In autumn 2015 the Shape My Town team publicised a call for community collaborators to help test and develop the toolkit and spread the word about Shape My Town and its resources. Learning about and using Shape My Town aimed to help pilot communities to:

  • Think about positive change for their place
  •  Provide a focus and structure for community input
  • Plan for their place and engage with decision makers
  • Learn from and share case studies

Two pilot studies were chosen from the expressions of interest received from communities: Abergavenny, put forward by Team Abergavenny and Ynysybwl, put forward by Ynysybwl Regeneration Partnership (YRP).


Shape My Town pilot study: Ynysybwl

Ynysybwl, a village located between Cardiff and Merthyr Tydfil, was selected as a pilot study following an application from Ynysybwl Regeneration Partnership (YRP). Mentored by the Shape My Town team, pilot study workshops were designed to guide participants through the Shape My Town process using material found in the toolkit. The pilot study comprised two workshop sessions, the first to gather evidence about the place as it is now and a second try to make sense of the evidence collected and to generate ideas for the future of Ynysybwl.

 Workshop 1: Gathering evidence

The aim of the first session was to gather evidence about the village as it is now. By developing a good understanding of the current context, a vision, next steps and framework of projects can be founded on a solid evidence base. Participants in the session were split into groups to work through the four themes of the toolkit: Landscape, Townscape, Streetscape and Community.


Workshop 2: SWOT analysis and project ideas

The aim of the second session was to try to make sense of the evidence collected on the first part of the day and to generate ideas for Ynysybwl. In this session the groups came together to combine their knowledge and to analyse the village as a whole. Participants were guided through the process of bringing together and making sense of the information they had collected through a SWOT analysis. Participants were asked to evaluate the place under four headings:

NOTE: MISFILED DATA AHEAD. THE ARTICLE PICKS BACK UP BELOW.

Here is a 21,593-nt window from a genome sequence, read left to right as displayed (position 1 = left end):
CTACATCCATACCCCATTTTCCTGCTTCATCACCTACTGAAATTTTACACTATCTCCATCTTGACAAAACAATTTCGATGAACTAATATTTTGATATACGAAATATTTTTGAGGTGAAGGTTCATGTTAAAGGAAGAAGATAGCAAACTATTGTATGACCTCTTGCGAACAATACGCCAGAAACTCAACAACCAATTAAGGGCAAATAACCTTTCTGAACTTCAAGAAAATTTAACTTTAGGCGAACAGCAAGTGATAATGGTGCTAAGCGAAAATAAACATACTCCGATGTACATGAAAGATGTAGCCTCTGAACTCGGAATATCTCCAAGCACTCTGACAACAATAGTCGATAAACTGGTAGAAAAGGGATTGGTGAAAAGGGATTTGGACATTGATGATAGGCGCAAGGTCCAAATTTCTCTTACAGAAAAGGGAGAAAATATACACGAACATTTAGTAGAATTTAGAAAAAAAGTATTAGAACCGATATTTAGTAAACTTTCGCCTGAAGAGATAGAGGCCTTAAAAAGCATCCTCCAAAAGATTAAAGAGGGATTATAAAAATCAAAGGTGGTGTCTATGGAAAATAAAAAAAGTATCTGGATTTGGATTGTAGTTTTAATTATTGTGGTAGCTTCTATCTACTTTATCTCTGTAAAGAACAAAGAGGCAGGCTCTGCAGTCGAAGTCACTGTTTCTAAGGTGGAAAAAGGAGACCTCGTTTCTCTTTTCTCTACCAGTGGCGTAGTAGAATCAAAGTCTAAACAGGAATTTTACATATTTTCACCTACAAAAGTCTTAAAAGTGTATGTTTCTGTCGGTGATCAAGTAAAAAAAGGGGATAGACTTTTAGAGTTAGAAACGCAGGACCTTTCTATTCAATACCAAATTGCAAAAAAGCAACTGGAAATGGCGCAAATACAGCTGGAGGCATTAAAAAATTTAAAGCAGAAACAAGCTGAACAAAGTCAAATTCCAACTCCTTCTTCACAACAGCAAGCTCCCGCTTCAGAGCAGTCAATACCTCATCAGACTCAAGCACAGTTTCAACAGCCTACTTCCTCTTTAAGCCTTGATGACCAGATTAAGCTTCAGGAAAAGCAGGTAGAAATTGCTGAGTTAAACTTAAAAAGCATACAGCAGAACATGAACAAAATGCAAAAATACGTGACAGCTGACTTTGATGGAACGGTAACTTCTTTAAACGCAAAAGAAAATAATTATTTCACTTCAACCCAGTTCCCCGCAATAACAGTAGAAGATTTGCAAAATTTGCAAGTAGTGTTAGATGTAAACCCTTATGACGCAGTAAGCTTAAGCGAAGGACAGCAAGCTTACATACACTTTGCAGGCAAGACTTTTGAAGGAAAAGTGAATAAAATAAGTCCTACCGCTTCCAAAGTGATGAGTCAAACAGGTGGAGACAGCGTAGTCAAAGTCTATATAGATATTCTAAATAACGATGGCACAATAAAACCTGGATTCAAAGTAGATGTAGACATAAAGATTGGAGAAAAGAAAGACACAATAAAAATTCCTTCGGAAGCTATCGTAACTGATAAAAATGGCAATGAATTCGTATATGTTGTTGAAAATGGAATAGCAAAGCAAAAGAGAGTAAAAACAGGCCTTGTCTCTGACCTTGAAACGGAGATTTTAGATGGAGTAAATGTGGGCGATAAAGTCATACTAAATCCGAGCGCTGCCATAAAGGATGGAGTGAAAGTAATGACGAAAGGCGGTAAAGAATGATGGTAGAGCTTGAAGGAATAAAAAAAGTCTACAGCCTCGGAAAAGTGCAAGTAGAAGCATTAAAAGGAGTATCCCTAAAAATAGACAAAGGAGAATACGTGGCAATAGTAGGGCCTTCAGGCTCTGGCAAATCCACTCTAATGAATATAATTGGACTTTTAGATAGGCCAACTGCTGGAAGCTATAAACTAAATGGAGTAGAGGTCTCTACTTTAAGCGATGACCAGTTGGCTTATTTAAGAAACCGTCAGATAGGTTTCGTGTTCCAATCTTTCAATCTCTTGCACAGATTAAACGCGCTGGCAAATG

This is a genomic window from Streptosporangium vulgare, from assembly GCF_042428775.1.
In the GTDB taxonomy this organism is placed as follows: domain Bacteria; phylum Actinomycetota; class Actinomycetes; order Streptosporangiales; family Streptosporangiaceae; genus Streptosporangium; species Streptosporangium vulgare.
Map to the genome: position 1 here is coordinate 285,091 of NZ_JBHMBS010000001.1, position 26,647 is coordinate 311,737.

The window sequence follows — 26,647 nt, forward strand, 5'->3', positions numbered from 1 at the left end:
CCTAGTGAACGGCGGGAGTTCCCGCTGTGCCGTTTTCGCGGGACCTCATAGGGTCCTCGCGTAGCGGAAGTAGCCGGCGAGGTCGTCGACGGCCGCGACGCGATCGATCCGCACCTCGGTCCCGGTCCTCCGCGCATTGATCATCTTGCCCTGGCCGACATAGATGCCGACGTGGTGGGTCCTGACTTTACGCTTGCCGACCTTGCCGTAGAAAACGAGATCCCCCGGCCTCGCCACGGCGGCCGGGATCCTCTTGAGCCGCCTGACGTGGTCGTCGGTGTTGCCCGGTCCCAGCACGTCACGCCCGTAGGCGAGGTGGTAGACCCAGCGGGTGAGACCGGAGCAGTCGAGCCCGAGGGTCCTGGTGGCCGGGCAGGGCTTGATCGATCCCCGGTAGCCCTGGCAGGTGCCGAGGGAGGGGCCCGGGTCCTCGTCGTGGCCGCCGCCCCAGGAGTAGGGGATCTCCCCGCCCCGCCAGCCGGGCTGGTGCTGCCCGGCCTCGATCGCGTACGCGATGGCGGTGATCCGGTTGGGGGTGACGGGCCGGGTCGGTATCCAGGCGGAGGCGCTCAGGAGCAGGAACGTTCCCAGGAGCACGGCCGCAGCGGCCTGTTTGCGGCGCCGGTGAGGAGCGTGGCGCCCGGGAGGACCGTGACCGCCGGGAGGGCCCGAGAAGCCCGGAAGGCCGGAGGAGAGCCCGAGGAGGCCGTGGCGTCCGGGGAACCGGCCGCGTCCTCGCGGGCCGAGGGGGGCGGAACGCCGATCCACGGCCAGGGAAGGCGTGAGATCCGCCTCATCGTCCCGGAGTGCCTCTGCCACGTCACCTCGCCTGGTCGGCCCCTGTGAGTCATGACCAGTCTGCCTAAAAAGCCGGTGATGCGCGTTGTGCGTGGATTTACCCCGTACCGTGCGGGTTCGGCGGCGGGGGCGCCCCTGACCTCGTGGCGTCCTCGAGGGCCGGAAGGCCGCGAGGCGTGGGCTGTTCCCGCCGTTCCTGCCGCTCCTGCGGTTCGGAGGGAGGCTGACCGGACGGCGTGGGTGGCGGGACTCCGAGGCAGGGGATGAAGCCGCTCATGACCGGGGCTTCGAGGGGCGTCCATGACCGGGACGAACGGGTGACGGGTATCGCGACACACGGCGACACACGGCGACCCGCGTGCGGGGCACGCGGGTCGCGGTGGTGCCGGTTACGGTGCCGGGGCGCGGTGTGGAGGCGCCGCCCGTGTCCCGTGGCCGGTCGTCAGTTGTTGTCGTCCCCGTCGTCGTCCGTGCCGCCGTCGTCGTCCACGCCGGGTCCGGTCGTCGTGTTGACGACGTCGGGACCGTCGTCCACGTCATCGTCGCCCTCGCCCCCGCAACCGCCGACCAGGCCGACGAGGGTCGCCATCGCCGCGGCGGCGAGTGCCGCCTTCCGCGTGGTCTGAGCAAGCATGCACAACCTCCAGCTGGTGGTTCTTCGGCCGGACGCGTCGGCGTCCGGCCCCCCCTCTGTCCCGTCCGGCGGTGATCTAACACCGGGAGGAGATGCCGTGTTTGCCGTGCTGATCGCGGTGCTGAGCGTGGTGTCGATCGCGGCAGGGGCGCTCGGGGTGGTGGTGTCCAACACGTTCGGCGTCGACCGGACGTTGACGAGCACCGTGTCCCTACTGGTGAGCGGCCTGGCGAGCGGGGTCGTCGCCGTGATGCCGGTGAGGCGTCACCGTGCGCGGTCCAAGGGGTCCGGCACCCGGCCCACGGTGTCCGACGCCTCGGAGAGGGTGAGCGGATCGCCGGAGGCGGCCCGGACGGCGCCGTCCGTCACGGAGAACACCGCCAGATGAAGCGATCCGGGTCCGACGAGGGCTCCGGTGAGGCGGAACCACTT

• Strengths: The characteristics of your town that are successful and set it apart from others
  • Weaknesses: Things that are not successful or put your town at a disadvantage
  • Opportunities: Areas where there is chance for change or external factors that offer a chance to make improvements
  •  Threats: Conditions that are harmful to the success or character of your town or that could damage its chances to improve

Participants were further tasked with identifying a small number of projects that would have a big impact on the place if they were carried forward. The group was asked to consider both small-scale projects, that could be done with limited funding by local people and larger, transformational projects, requiring funding applications. It was acknowledged that there are many more projects of various scale that could be included on an action plan, but the following were identified as feasible projects that could take place over the short to medium term:

 Village centre improvements: Finding funding and help to improve key tall buildings that mark the centre of the village.

  • Croeso! A project to address the Croeso/Welcome sign at the main arrival point into the village.
  • Derelict shops: Finding ways to reuse, let or renovate derelict shops to improve the appearance of the village.
  • Community hub The need for a community hub was identified as a large but essential project. This could address many points raised in the workshop: need for community space, youth space, start up space, training, a focal point for local groups to access information and a focus for a record of local history.